“Damn!” Kasha cursed.

As Linda left, Mr. Kubasu, the marketing manager, strolled in. Kubasu should have been the synonym for thin. Mr. Kubasu was too thin to be anyone’s boss. And he was as pesky as a mosquito with a thin loud voice of a woman. His juniors fled at his sight because he could pick on them about anything; sometimes even about their dressing code. He scolded them even at the company café during break time. When he entered, Kasha’s fuse blew up because he knew what was coming.

“You have not held the press conference yet? Why? Reporters are all over here nosing around. Do you want them to see something else that they shouldn’t?”

“No! I was just leaving when you entered.” Kasha said, standing up.

“Why has it taken you so long? You are still on the widow’s side, huh?”

“I was finishing up with the press release!”

“Mr! We want these people out of here very fast.” He glared at Kasha. “Can I have a copy of the press release.” He proffered his hand.

“I have not finished yet.”

“Are you serious!” Mr. Kubasu snarled and glanced at his wristwatch. It was almost four in the afternoon. “Since morning?”

“Sir!” Kasha said, grinding his teeth. “If this was about a new product we are launching in the market, who would be holding this press conference? You!” He pointed at him. “Why? Because it is some fancy thing that the company is proud of. I only prepare the speeches and you go and meet the cameras. But now that it has to do with a scandal I am the one to clean up for you.”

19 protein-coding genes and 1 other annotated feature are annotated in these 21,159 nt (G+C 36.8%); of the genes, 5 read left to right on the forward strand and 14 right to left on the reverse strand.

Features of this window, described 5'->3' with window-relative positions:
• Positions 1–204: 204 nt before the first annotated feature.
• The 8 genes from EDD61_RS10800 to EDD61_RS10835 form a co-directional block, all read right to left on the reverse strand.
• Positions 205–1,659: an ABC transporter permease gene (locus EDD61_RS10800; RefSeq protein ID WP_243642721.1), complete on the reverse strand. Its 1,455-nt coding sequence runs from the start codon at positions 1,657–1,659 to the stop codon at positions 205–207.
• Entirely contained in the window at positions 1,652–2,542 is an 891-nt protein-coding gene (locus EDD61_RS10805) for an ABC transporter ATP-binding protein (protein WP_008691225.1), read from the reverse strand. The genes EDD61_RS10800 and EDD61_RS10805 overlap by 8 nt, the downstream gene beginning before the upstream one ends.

Mr. Kubasu glared at him and he glared back, not understanding how fast those words had come out and how stupid it was to direct them at such an unforgiving person.

“Good.” Mr. Kubasu said, with a slight jerk of his head. “If that is what you feel then don’t bother holding the press conference. I will do it myself.”

He turned around and left.

12 thoughts on “Something for Nothing – Nyasili Atetwe

  1. I am so sorry Nancy. My heart goes out to you. I have heard from several women who have also experienced workplace bullying. It is sad that this happens and our laws do not really protect us. I hope you find the courage to leave. Susan Linet Norman Weingartner

  2. Great, i see the weak men coming up and ladies become actives in any working place.
    What a bullying thing that men do with their assistant. Laws should see how you run away from truth.
    You have enrich us and i wish you to continuing